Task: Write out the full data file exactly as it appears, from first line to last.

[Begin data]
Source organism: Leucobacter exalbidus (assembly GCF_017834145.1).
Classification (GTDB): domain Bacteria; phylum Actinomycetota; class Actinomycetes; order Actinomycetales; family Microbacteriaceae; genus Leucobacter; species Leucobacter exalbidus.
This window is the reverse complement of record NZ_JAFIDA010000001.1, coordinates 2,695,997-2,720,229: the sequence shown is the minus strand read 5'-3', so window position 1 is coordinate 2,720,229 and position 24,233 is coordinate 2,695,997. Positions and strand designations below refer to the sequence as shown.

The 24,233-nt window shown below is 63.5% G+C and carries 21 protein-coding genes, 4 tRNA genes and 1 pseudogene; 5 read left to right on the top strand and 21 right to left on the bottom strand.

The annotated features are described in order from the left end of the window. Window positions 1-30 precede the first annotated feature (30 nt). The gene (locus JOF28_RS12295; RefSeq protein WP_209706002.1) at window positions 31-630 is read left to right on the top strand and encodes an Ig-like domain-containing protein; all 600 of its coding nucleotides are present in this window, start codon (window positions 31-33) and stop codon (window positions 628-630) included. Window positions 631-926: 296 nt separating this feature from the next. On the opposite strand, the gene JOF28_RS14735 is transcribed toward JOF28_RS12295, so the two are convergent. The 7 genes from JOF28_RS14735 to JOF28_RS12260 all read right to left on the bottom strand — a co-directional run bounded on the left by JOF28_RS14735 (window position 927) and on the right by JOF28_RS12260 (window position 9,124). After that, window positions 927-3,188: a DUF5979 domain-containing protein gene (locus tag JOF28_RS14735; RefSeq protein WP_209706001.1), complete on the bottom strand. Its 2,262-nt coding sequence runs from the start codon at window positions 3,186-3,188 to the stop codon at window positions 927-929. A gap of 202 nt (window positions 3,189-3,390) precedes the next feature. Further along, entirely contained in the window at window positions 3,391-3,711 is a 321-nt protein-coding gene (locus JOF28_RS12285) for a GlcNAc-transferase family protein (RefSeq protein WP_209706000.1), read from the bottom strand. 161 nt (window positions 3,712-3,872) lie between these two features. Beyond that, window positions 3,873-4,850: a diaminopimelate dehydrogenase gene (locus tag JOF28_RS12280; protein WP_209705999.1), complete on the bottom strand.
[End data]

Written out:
Source organism: Leucobacter exalbidus (assembly GCF_017834145.1).
Classification (GTDB): domain Bacteria; phylum Actinomycetota; class Actinomycetes; order Actinomycetales; family Microbacteriaceae; genus Leucobacter; species Leucobacter exalbidus.
This window is the reverse complement of record NZ_JAFIDA010000001.1, coordinates 2,695,997-2,720,229: the sequence shown is the minus strand read 5'-3', so window position 1 is coordinate 2,720,229 and position 24,233 is coordinate 2,695,997. Positions and strand designations below refer to the sequence as shown.

The 24,233-nt window shown below is 63.5% G+C and carries 21 protein-coding genes, 4 tRNA genes and 1 pseudogene; 5 read left to right on the top strand and 21 right to left on the bottom strand.

The annotated features are described in order from the left end of the window. Window positions 1-30 precede the first annotated feature (30 nt). The gene (locus JOF28_RS12295; RefSeq protein WP_209706002.1) at window positions 31-630 is read left to right on the top strand and encodes an Ig-like domain-containing protein; all 600 of its coding nucleotides are present in this window, start codon (window positions 31-33) and stop codon (window positions 628-630) included. Window positions 631-926: 296 nt separating this feature from the next. On the opposite strand, the gene JOF28_RS14735 is transcribed toward JOF28_RS12295, so the two are convergent. The 7 genes from JOF28_RS14735 to JOF28_RS12260 all read right to left on the bottom strand — a co-directional run bounded on the left by JOF28_RS14735 (window position 927) and on the right by JOF28_RS12260 (window position 9,124). After that, window positions 927-3,188: a DUF5979 domain-containing protein gene (locus tag JOF28_RS14735; RefSeq protein WP_209706001.1), complete on the bottom strand. Its 2,262-nt coding sequence runs from the start codon at window positions 3,186-3,188 to the stop codon at window positions 927-929. A gap of 202 nt (window positions 3,189-3,390) precedes the next feature. Further along, entirely contained in the window at window positions 3,391-3,711 is a 321-nt protein-coding gene (locus JOF28_RS12285) for a GlcNAc-transferase family protein (RefSeq protein WP_209706000.1), read from the bottom strand. 161 nt (window positions 3,712-3,872) lie between these two features. Beyond that, window positions 3,873-4,850: a diaminopimelate dehydrogenase gene (locus tag JOF28_RS12280; protein WP_209705999.1), complete on the bottom strand.